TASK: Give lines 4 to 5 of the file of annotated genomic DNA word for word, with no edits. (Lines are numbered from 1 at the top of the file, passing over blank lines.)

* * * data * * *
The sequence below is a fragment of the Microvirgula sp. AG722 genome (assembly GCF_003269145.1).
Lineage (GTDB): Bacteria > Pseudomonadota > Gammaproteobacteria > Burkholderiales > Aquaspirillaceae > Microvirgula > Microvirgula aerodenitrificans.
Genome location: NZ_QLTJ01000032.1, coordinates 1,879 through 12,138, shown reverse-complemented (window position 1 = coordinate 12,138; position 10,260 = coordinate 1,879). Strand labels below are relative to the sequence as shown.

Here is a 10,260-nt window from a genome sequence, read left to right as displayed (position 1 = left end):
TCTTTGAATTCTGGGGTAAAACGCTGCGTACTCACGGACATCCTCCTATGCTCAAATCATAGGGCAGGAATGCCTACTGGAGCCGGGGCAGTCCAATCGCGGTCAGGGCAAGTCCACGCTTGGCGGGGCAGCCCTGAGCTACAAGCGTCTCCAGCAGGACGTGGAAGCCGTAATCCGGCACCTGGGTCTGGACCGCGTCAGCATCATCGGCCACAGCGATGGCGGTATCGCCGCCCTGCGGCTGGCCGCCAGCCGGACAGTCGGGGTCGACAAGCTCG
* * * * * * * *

Here is a 10,260-nt window from a genome sequence, read left to right as displayed (position 1 = left end):
TCTTTGAATTCTGGGGTAAAACGCTGCGTACTCACGGACATCCTCCTATGCTCAAATCATAGGGCAGGAATGCCTACTGGAGCCGGGGCAGTCCAATCGCGGTCAGGGCAAGTCCACGCTTGGCGGGGCAGCCCTGAGCTACAAGCGTCTCCAGCAGGACGTGGAAGCCGTAATCCGGCACCTGGGTCTGGACCGCGTCAGCATCATCGGCCACAGCGATGGCGGTATCGCCGCCCTGCGGCTGGCCGCCAGCCGGACAGTCGGGGTCGACAAGCTCG